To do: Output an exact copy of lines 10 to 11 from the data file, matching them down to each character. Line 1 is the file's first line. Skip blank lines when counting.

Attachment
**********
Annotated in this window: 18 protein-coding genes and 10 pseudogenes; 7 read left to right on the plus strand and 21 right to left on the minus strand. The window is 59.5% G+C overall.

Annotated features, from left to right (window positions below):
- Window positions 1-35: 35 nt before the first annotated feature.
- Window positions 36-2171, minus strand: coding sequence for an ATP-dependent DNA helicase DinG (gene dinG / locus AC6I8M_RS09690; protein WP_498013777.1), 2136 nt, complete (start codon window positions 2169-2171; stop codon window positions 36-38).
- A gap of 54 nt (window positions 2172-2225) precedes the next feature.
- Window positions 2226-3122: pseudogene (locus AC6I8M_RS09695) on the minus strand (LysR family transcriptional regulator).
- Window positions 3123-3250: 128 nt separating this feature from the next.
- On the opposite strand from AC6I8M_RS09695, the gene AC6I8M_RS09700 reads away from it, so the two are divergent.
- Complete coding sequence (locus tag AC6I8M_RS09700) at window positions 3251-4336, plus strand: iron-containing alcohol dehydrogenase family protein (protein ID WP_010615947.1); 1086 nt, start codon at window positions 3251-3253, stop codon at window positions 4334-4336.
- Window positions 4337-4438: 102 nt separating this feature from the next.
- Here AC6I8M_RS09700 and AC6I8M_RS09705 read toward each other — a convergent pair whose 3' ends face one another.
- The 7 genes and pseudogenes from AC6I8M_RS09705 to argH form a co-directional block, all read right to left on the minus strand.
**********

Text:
- Window positions 4337-4438: 102 nt separating this feature from the next.
- Here AC6I8M_RS09700 and AC6I8M_RS09705 read toward each other — a convergent pair whose 3' ends face one another.